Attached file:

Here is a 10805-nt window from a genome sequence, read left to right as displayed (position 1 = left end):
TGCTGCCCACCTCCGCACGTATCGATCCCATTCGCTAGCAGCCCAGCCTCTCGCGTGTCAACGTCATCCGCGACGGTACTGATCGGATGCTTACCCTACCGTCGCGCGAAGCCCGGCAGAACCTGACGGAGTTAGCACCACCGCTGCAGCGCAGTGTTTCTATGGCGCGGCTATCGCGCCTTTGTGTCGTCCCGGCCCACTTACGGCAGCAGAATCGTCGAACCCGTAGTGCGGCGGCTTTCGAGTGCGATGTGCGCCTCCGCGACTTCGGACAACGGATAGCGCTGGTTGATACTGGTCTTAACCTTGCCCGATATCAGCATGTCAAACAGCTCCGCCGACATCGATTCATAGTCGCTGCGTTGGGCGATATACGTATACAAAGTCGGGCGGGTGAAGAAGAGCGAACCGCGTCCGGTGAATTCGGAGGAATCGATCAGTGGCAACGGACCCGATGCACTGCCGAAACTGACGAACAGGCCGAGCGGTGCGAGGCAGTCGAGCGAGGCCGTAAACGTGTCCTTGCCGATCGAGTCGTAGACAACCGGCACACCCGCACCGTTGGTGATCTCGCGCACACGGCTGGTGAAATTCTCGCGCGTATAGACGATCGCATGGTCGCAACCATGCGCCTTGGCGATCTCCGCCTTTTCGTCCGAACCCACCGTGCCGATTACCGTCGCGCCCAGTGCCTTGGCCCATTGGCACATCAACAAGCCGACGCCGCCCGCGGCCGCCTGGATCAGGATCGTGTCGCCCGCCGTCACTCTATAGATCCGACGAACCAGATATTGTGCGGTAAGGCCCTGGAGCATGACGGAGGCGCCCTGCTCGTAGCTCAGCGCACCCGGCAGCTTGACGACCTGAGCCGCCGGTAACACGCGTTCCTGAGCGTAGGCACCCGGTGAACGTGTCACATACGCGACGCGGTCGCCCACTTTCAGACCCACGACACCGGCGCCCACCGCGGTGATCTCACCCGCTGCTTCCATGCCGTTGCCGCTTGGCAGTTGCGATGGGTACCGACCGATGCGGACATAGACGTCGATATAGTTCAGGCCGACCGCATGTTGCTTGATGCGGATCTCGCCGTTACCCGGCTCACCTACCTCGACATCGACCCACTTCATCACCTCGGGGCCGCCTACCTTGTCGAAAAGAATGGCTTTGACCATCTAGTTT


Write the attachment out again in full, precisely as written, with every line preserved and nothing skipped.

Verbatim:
Here is a 10805-nt window from a genome sequence, read left to right as displayed (position 1 = left end):
TGCTGCCCACCTCCGCACGTATCGATCCCATTCGCTAGCAGCCCAGCCTCTCGCGTGTCAACGTCATCCGCGACGGTACTGATCGGATGCTTACCCTACCGTCGCGCGAAGCCCGGCAGAACCTGACGGAGTTAGCACCACCGCTGCAGCGCAGTGTTTCTATGGCGCGGCTATCGCGCCTTTGTGTCGTCCCGGCCCACTTACGGCAGCAGAATCGTCGAACCCGTAGTGCGGCGGCTTTCGAGTGCGATGTGCGCCTCCGCGACTTCGGACAACGGATAGCGCTGGTTGATACTGGTCTTAACCTTGCCCGATATCAGCATGTCAAACAGCTCCGCCGACATCGATTCATAGTCGCTGCGTTGGGCGATATACGTATACAAAGTCGGGCGGGTGAAGAAGAGCGAACCGCGTCCGGTGAATTCGGAGGAATCGATCAGTGGCAACGGACCCGATGCACTGCCGAAACTGACGAACAGGCCGAGCGGTGCGAGGCAGTCGAGCGAGGCCGTAAACGTGTCCTTGCCGATCGAGTCGTAGACAACCGGCACACCCGCACCGTTGGTGATCTCGCGCACACGGCTGGTGAAATTCTCGCGCGTATAGACGATCGCATGGTCGCAACCATGCGCCTTGGCGATCTCCGCCTTTTCGTCCGAACCCACCGTGCCGATTACCGTCGCGCCCAGTGCCTTGGCCCATTGGCACATCAACAAGCCGACGCCGCCCGCGGCCGCCTGGATCAGGATCGTGTCGCCCGCCGTCACTCTATAGATCCGACGAACCAGATATTGTGCGGTAAGGCCCTGGAGCATGACGGAGGCGCCCTGCTCGTAGCTCAGCGCACCCGGCAGCTTGACGACCTGAGCCGCCGGTAACACGCGTTCCTGAGCGTAGGCACCCGGTGAACGTGTCACATACGCGACGCGGTCGCCCACTTTCAGACCCACGACACCGGCGCCCACCGCGGTGATCTCACCCGCTGCTTCCATGCCGTTGCCGCTTGGCAGTTGCGATGGGTACCGACCGATGCGGACATAGACGTCGATATAGTTCAGGCCGACCGCATGTTGCTTGATGCGGATCTCGCCGTTACCCGGCTCACCTACCTCGACATCGACCCACTTCATCACCTCGGGGCCGCCTACCTTGTCGAAAAGAATGGCTTTGACCATCTAGTTT